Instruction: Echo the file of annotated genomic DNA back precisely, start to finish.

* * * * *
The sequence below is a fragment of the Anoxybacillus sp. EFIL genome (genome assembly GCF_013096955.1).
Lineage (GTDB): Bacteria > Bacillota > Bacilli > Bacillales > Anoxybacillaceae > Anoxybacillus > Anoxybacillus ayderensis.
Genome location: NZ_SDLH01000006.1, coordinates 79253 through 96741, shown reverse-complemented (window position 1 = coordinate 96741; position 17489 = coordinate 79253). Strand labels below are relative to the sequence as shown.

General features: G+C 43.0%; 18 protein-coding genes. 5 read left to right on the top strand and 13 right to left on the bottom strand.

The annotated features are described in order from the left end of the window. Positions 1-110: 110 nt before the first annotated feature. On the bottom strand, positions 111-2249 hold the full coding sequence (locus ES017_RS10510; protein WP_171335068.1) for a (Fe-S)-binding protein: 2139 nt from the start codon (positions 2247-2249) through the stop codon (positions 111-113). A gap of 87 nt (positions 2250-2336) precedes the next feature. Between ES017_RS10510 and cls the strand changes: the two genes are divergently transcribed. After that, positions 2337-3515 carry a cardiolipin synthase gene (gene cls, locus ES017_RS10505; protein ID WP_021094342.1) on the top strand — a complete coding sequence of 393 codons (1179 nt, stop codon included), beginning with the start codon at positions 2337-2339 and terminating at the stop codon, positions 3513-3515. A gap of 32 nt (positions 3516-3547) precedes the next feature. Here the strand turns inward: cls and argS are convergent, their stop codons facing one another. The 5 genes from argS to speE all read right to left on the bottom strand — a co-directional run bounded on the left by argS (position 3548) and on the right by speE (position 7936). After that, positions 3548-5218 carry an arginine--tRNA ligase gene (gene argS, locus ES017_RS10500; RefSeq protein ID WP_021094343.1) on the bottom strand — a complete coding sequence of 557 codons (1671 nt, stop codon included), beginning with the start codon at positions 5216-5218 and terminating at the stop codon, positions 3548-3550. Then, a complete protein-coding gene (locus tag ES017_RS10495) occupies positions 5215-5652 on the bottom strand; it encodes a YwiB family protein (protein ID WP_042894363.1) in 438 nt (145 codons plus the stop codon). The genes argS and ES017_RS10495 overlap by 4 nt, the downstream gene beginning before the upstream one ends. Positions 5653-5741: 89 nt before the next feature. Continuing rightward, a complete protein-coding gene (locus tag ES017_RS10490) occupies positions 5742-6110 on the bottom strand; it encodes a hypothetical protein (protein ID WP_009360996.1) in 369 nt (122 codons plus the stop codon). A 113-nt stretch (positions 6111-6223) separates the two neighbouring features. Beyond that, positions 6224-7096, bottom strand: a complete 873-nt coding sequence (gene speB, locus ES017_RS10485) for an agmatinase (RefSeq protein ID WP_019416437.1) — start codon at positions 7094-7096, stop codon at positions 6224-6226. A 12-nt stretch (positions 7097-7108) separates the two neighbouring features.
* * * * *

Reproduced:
The sequence below is a fragment of the Anoxybacillus sp. EFIL genome (genome assembly GCF_013096955.1).
Lineage (GTDB): Bacteria > Bacillota > Bacilli > Bacillales > Anoxybacillaceae > Anoxybacillus > Anoxybacillus ayderensis.
Genome location: NZ_SDLH01000006.1, coordinates 79253 through 96741, shown reverse-complemented (window position 1 = coordinate 96741; position 17489 = coordinate 79253). Strand labels below are relative to the sequence as shown.

General features: G+C 43.0%; 18 protein-coding genes. 5 read left to right on the top strand and 13 right to left on the bottom strand.

The annotated features are described in order from the left end of the window. Positions 1-110: 110 nt before the first annotated feature. On the bottom strand, positions 111-2249 hold the full coding sequence (locus ES017_RS10510; protein WP_171335068.1) for a (Fe-S)-binding protein: 2139 nt from the start codon (positions 2247-2249) through the stop codon (positions 111-113). A gap of 87 nt (positions 2250-2336) precedes the next feature. Between ES017_RS10510 and cls the strand changes: the two genes are divergently transcribed. After that, positions 2337-3515 carry a cardiolipin synthase gene (gene cls, locus ES017_RS10505; protein ID WP_021094342.1) on the top strand — a complete coding sequence of 393 codons (1179 nt, stop codon included), beginning with the start codon at positions 2337-2339 and terminating at the stop codon, positions 3513-3515. A gap of 32 nt (positions 3516-3547) precedes the next feature. Here the strand turns inward: cls and argS are convergent, their stop codons facing one another. The 5 genes from argS to speE all read right to left on the bottom strand — a co-directional run bounded on the left by argS (position 3548) and on the right by speE (position 7936). After that, positions 3548-5218 carry an arginine--tRNA ligase gene (gene argS, locus ES017_RS10500; RefSeq protein ID WP_021094343.1) on the bottom strand — a complete coding sequence of 557 codons (1671 nt, stop codon included), beginning with the start codon at positions 5216-5218 and terminating at the stop codon, positions 3548-3550. Then, a complete protein-coding gene (locus tag ES017_RS10495) occupies positions 5215-5652 on the bottom strand; it encodes a YwiB family protein (protein ID WP_042894363.1) in 438 nt (145 codons plus the stop codon). The genes argS and ES017_RS10495 overlap by 4 nt, the downstream gene beginning before the upstream one ends. Positions 5653-5741: 89 nt before the next feature. Continuing rightward, a complete protein-coding gene (locus tag ES017_RS10490) occupies positions 5742-6110 on the bottom strand; it encodes a hypothetical protein (protein ID WP_009360996.1) in 369 nt (122 codons plus the stop codon). A 113-nt stretch (positions 6111-6223) separates the two neighbouring features. Beyond that, positions 6224-7096, bottom strand: a complete 873-nt coding sequence (gene speB, locus ES017_RS10485) for an agmatinase (RefSeq protein ID WP_019416437.1) — start codon at positions 7094-7096, stop codon at positions 6224-6226. A 12-nt stretch (positions 7097-7108) separates the two neighbouring features.